Figure 9-18 illustrates use of relative comparison analysis of power levels to identify certain types of defects in motor-drive systems.

Figure 9-18 – Power Level Comparison Plots for Detecting Some Types of Defects

Most problems such as cavitation, unbalance, rubbing and miss-alignment in rotating machines cause an increase in the power demand of the circuit. In a pump-motor unit, this might be detectable in the current signature but will show up more definitively in a power signature. What is entered into the on-line motor tester's parameter data fields helps in motor system diagnosis. In the most advanced software programs there are areas to enter data on bearings, gearbox meshing frequencies, belt information (e.g., number of belts), size of the pulleys used and number of fan blades, for example. The more motor data entered, the better the diagnosis presented by the analysis modules of the software. Initially it may be difficult to distinguish present power level from normal loading until a circuit problem becomes more severe, unless there is a similar motor nearby where tests can be taken to do a quick comparison. This can be invaluable if diagnosis is needed quickly. (See the case study in Chapter 15 (Volume 4) for a perfect example of this approach.) The more baselines of “good” pump-motor unit data collected for comparison the better. Figure 9-19 illustrates this point with baseline and (later) power startup wave forms superimposed on the same plot.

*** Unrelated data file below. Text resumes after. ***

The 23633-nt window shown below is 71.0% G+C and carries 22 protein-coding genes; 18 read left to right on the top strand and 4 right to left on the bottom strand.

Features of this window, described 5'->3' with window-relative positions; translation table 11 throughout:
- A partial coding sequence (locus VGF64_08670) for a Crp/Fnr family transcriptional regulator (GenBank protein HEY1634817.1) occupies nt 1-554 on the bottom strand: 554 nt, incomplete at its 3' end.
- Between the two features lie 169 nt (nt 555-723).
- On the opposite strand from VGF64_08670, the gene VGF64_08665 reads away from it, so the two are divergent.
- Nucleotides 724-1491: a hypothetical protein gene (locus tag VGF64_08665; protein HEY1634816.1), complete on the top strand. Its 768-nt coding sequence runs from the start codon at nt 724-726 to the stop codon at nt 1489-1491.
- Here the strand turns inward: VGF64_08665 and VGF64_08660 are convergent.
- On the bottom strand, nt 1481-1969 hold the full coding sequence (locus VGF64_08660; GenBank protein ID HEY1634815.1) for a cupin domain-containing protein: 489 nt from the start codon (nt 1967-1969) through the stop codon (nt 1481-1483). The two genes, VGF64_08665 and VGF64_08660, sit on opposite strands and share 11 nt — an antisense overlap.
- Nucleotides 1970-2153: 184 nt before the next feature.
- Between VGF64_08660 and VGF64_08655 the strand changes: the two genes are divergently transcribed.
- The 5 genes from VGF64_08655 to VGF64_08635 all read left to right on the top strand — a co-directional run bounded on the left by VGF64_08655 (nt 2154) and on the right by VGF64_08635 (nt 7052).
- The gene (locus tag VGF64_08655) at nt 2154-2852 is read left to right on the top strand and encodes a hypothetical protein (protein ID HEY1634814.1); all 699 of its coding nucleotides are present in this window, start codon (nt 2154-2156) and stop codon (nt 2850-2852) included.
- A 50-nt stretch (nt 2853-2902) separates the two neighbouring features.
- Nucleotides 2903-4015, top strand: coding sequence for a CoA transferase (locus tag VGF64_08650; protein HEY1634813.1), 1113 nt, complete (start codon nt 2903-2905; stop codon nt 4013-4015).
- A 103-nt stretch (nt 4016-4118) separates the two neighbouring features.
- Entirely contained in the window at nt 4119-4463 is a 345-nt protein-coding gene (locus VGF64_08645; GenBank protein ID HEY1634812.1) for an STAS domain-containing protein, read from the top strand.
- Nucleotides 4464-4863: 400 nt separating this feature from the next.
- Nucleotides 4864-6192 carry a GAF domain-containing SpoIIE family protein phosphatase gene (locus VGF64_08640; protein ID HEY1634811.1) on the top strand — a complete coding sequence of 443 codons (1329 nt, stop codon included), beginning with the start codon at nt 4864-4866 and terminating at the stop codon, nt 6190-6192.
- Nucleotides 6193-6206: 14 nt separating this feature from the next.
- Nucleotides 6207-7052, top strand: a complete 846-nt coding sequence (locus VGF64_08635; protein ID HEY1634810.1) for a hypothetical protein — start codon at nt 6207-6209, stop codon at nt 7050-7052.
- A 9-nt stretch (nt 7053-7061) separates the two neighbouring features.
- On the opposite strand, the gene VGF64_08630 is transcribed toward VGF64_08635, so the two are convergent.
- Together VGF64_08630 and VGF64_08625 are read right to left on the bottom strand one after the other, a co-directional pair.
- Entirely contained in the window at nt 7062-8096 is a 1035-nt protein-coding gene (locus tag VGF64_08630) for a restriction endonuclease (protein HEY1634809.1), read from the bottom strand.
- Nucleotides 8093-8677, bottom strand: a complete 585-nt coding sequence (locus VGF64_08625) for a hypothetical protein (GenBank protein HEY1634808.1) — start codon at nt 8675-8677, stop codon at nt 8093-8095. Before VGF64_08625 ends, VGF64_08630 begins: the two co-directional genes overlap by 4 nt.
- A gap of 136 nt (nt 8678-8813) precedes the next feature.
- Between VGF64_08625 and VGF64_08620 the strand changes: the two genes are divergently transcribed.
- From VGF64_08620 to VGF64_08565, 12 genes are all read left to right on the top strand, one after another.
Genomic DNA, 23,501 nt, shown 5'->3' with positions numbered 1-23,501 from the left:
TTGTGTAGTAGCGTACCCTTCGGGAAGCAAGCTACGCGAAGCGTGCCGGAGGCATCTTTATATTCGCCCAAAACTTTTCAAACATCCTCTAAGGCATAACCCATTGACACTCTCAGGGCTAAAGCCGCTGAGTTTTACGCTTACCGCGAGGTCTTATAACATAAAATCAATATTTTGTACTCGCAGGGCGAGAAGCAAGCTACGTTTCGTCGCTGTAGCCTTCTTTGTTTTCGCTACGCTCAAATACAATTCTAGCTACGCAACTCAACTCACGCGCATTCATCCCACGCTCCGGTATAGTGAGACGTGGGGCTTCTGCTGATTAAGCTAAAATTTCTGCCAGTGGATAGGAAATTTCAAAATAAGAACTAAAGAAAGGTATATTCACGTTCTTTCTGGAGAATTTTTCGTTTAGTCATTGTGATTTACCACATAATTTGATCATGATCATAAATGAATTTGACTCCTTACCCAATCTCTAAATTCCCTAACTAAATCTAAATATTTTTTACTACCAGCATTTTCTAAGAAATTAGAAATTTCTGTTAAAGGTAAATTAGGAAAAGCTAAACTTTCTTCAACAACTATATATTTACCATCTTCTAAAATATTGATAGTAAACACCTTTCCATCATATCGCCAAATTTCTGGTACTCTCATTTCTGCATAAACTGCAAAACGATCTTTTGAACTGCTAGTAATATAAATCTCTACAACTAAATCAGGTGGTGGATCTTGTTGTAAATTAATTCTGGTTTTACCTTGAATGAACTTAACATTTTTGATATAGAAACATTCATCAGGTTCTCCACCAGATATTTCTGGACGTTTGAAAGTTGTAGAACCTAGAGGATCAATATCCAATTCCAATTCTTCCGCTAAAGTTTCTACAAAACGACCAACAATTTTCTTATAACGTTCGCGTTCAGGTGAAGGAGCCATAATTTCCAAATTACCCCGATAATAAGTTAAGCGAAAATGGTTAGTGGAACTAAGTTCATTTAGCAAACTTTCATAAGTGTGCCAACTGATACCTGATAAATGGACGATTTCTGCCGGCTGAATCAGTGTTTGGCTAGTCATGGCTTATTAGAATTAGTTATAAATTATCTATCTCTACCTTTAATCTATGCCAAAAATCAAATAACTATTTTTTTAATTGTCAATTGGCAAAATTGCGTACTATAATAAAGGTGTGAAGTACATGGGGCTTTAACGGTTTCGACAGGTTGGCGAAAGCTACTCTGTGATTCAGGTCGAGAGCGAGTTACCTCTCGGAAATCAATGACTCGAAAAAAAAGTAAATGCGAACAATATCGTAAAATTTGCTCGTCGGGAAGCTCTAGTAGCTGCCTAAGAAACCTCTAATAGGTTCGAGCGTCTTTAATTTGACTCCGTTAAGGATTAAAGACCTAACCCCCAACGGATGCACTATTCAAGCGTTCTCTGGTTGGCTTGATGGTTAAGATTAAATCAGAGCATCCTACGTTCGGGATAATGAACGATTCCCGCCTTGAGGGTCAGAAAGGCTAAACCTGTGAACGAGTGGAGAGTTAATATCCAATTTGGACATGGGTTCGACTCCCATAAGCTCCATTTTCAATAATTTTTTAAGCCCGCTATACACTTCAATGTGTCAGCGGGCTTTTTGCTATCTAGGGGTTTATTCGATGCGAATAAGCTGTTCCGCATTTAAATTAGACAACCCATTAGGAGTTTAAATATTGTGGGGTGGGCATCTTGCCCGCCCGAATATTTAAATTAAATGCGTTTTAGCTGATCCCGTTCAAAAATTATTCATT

Figure 9-19 – Baseline and Later Power Startup Wave Forms Superimposed on the Same Plot

Tip from Motor Electrical Predictive Maintenance & Testing Vol. 3 by Jack Nicholas & Geoffery Generalovic


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